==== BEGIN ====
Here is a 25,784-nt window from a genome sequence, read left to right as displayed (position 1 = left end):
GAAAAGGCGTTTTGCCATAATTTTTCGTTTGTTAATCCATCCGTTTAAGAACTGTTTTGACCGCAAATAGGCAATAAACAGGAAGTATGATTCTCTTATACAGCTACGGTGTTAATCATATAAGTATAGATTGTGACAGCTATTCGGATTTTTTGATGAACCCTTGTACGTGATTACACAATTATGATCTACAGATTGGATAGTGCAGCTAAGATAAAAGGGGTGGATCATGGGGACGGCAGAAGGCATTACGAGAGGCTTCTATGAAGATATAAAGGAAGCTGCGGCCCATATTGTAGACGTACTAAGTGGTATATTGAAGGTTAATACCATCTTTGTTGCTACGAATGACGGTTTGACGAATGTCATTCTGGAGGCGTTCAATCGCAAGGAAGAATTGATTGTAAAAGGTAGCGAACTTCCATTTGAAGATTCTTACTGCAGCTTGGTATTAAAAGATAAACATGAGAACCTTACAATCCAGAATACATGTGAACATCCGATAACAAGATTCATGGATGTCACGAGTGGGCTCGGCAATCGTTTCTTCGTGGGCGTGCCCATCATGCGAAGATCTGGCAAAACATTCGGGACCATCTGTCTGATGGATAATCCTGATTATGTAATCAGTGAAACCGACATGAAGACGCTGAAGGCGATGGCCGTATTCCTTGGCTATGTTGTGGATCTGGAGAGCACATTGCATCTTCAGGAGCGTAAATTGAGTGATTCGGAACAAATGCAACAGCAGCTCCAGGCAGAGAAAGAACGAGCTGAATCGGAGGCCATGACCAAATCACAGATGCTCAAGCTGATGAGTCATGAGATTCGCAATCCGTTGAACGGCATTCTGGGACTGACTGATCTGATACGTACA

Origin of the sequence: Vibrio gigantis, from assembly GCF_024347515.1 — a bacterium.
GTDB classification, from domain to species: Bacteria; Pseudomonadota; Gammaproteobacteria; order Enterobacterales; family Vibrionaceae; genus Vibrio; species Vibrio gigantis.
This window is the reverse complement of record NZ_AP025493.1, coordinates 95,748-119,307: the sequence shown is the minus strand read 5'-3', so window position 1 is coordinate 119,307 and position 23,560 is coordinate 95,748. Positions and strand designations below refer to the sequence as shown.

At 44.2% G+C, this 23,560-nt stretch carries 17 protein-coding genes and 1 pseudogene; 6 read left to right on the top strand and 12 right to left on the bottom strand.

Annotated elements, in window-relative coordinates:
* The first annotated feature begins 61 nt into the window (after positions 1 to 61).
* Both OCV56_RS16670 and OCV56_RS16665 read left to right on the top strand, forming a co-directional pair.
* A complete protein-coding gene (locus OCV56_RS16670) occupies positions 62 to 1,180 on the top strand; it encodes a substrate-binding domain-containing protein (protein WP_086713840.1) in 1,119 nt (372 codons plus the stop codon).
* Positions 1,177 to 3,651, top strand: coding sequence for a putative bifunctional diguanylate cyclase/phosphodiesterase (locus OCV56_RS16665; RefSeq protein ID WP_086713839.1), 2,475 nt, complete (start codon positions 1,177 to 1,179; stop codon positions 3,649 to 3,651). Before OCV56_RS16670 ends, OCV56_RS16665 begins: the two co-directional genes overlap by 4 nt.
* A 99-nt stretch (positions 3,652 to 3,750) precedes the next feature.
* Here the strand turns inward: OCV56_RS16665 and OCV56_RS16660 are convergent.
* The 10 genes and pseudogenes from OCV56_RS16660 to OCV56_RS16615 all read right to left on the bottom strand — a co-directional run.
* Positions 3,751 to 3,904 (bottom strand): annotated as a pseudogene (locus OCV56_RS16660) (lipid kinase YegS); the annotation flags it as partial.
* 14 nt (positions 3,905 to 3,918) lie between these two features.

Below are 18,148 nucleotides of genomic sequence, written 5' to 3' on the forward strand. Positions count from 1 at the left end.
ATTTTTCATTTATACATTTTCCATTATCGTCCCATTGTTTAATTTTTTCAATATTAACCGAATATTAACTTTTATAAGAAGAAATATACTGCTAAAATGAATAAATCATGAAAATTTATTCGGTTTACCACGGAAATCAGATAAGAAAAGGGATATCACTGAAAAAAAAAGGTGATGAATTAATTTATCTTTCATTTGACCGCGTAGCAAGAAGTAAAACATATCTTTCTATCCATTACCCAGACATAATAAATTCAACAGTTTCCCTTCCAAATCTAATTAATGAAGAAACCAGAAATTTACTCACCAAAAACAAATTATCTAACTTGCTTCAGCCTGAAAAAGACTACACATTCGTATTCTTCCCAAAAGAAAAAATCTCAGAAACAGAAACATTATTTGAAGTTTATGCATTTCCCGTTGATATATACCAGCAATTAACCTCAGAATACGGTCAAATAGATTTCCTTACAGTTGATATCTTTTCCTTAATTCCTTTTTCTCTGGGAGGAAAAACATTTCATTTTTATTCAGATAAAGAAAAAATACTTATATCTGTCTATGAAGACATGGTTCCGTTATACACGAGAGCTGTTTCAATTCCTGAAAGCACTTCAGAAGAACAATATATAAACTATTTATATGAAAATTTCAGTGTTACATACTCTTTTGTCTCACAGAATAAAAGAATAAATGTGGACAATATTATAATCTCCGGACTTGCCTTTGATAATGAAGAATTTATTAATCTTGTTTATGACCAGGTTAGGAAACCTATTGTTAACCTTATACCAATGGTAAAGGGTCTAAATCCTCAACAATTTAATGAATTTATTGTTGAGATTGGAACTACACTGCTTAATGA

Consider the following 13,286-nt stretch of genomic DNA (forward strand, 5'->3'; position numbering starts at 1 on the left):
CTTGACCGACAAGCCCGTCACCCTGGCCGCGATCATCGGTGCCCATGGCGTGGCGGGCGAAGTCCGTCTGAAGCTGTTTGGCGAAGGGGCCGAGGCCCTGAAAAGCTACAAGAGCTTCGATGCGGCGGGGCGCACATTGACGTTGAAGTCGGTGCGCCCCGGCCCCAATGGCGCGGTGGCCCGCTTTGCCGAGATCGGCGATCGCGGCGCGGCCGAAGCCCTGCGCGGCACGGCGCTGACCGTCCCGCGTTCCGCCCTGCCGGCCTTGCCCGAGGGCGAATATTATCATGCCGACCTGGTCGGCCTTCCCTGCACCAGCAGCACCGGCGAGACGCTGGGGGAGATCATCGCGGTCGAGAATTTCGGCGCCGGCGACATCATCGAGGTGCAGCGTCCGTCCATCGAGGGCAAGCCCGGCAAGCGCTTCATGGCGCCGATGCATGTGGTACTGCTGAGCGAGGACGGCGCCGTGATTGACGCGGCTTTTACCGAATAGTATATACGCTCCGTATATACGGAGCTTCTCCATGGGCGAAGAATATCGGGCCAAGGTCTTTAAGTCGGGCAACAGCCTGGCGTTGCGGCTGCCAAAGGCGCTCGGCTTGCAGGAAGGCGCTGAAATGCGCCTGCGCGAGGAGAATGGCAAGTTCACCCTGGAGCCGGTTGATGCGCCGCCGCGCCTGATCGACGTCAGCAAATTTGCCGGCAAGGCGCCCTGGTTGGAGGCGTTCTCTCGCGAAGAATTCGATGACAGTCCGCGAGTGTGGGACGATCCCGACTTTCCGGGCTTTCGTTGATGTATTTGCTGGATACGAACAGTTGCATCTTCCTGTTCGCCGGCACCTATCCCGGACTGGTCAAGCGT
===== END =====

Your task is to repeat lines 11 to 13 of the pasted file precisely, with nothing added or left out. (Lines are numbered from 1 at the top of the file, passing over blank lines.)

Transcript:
* Positions 1,177 to 3,651, top strand: coding sequence for a putative bifunctional diguanylate cyclase/phosphodiesterase (locus OCV56_RS16665; RefSeq protein ID WP_086713839.1), 2,475 nt, complete (start codon positions 1,177 to 1,179; stop codon positions 3,649 to 3,651). Before OCV56_RS16670 ends, OCV56_RS16665 begins: the two co-directional genes overlap by 4 nt.
* A 99-nt stretch (positions 3,652 to 3,750) precedes the next feature.
* Here the strand turns inward: OCV56_RS16665 and OCV56_RS16660 are convergent.